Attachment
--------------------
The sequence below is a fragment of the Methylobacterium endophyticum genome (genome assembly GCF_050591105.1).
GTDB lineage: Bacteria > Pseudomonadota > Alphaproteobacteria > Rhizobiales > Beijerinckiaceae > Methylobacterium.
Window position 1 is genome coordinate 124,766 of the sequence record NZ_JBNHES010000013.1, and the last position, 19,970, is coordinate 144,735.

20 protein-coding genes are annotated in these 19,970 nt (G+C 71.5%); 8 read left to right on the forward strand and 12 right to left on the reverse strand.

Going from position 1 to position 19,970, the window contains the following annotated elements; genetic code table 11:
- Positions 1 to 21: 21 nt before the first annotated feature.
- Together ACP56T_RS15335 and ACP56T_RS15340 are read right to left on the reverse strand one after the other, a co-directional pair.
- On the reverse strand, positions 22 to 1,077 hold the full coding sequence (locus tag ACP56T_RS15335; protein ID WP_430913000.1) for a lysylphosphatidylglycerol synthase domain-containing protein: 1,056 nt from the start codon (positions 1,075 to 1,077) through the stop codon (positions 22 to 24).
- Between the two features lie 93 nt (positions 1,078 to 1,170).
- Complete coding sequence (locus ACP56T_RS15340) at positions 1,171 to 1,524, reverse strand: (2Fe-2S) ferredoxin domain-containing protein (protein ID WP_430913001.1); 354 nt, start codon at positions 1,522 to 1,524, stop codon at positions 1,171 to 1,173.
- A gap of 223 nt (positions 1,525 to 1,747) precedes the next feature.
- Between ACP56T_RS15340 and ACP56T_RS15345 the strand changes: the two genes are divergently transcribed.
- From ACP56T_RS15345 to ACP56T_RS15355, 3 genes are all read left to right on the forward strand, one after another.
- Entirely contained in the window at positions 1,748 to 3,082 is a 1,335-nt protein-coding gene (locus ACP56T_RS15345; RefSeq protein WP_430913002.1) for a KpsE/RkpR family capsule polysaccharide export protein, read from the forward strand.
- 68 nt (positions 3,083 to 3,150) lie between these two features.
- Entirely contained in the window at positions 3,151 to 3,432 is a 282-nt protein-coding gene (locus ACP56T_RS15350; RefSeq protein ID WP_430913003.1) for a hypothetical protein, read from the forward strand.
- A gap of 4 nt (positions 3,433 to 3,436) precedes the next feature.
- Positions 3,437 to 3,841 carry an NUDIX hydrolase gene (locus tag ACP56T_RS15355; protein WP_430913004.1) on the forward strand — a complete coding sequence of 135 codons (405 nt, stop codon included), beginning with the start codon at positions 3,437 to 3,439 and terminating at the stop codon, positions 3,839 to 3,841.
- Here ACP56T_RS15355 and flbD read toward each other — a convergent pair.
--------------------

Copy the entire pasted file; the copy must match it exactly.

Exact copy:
The sequence below is a fragment of the Methylobacterium endophyticum genome (genome assembly GCF_050591105.1).
GTDB lineage: Bacteria > Pseudomonadota > Alphaproteobacteria > Rhizobiales > Beijerinckiaceae > Methylobacterium.
Window position 1 is genome coordinate 124,766 of the sequence record NZ_JBNHES010000013.1, and the last position, 19,970, is coordinate 144,735.

20 protein-coding genes are annotated in these 19,970 nt (G+C 71.5%); 8 read left to right on the forward strand and 12 right to left on the reverse strand.

Going from position 1 to position 19,970, the window contains the following annotated elements; genetic code table 11:
- Positions 1 to 21: 21 nt before the first annotated feature.
- Together ACP56T_RS15335 and ACP56T_RS15340 are read right to left on the reverse strand one after the other, a co-directional pair.
- On the reverse strand, positions 22 to 1,077 hold the full coding sequence (locus tag ACP56T_RS15335; protein ID WP_430913000.1) for a lysylphosphatidylglycerol synthase domain-containing protein: 1,056 nt from the start codon (positions 1,075 to 1,077) through the stop codon (positions 22 to 24).
- Between the two features lie 93 nt (positions 1,078 to 1,170).
- Complete coding sequence (locus ACP56T_RS15340) at positions 1,171 to 1,524, reverse strand: (2Fe-2S) ferredoxin domain-containing protein (protein ID WP_430913001.1); 354 nt, start codon at positions 1,522 to 1,524, stop codon at positions 1,171 to 1,173.
- A gap of 223 nt (positions 1,525 to 1,747) precedes the next feature.
- Between ACP56T_RS15340 and ACP56T_RS15345 the strand changes: the two genes are divergently transcribed.
- From ACP56T_RS15345 to ACP56T_RS15355, 3 genes are all read left to right on the forward strand, one after another.
- Entirely contained in the window at positions 1,748 to 3,082 is a 1,335-nt protein-coding gene (locus ACP56T_RS15345; RefSeq protein WP_430913002.1) for a KpsE/RkpR family capsule polysaccharide export protein, read from the forward strand.
- 68 nt (positions 3,083 to 3,150) lie between these two features.
- Entirely contained in the window at positions 3,151 to 3,432 is a 282-nt protein-coding gene (locus ACP56T_RS15350; RefSeq protein ID WP_430913003.1) for a hypothetical protein, read from the forward strand.
- A gap of 4 nt (positions 3,433 to 3,436) precedes the next feature.
- Positions 3,437 to 3,841 carry an NUDIX hydrolase gene (locus tag ACP56T_RS15355; protein WP_430913004.1) on the forward strand — a complete coding sequence of 135 codons (405 nt, stop codon included), beginning with the start codon at positions 3,437 to 3,439 and terminating at the stop codon, positions 3,839 to 3,841.
- Here ACP56T_RS15355 and flbD read toward each other — a convergent pair.